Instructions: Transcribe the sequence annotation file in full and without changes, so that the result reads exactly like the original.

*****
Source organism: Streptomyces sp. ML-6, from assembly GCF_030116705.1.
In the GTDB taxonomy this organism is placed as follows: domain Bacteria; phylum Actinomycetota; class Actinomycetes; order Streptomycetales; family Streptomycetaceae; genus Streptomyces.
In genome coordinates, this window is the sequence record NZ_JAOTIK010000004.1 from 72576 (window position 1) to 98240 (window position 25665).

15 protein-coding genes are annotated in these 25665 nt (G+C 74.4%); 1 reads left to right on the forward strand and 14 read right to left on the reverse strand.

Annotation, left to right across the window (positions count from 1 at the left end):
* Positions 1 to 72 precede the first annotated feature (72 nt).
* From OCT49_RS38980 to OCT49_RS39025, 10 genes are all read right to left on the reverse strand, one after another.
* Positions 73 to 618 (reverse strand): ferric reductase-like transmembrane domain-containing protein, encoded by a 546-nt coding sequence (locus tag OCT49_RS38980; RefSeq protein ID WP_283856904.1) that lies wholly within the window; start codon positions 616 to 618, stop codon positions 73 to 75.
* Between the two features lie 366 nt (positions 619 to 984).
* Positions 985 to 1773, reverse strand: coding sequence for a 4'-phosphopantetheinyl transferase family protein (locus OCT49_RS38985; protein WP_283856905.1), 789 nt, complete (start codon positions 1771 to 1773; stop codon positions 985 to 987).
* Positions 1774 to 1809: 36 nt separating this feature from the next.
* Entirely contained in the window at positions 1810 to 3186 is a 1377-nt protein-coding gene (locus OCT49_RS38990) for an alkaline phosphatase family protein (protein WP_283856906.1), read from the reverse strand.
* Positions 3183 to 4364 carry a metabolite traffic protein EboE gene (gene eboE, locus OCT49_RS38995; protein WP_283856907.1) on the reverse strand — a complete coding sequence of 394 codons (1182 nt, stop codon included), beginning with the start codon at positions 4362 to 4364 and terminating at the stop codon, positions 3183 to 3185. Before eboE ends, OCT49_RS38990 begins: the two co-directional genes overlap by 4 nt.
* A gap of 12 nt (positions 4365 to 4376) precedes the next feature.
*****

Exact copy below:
Source organism: Streptomyces sp. ML-6, from assembly GCF_030116705.1.
In the GTDB taxonomy this organism is placed as follows: domain Bacteria; phylum Actinomycetota; class Actinomycetes; order Streptomycetales; family Streptomycetaceae; genus Streptomyces.
In genome coordinates, this window is the sequence record NZ_JAOTIK010000004.1 from 72576 (window position 1) to 98240 (window position 25665).

15 protein-coding genes are annotated in these 25665 nt (G+C 74.4%); 1 reads left to right on the forward strand and 14 read right to left on the reverse strand.

Annotation, left to right across the window (positions count from 1 at the left end):
* Positions 1 to 72 precede the first annotated feature (72 nt).
* From OCT49_RS38980 to OCT49_RS39025, 10 genes are all read right to left on the reverse strand, one after another.
* Positions 73 to 618 (reverse strand): ferric reductase-like transmembrane domain-containing protein, encoded by a 546-nt coding sequence (locus tag OCT49_RS38980; RefSeq protein ID WP_283856904.1) that lies wholly within the window; start codon positions 616 to 618, stop codon positions 73 to 75.
* Between the two features lie 366 nt (positions 619 to 984).
* Positions 985 to 1773, reverse strand: coding sequence for a 4'-phosphopantetheinyl transferase family protein (locus OCT49_RS38985; protein WP_283856905.1), 789 nt, complete (start codon positions 1771 to 1773; stop codon positions 985 to 987).
* Positions 1774 to 1809: 36 nt separating this feature from the next.
* Entirely contained in the window at positions 1810 to 3186 is a 1377-nt protein-coding gene (locus OCT49_RS38990) for an alkaline phosphatase family protein (protein WP_283856906.1), read from the reverse strand.
* Positions 3183 to 4364 carry a metabolite traffic protein EboE gene (gene eboE, locus OCT49_RS38995; protein WP_283856907.1) on the reverse strand — a complete coding sequence of 394 codons (1182 nt, stop codon included), beginning with the start codon at positions 4362 to 4364 and terminating at the stop codon, positions 3183 to 3185. Before eboE ends, OCT49_RS38990 begins: the two co-directional genes overlap by 4 nt.
* A gap of 12 nt (positions 4365 to 4376) precedes the next feature.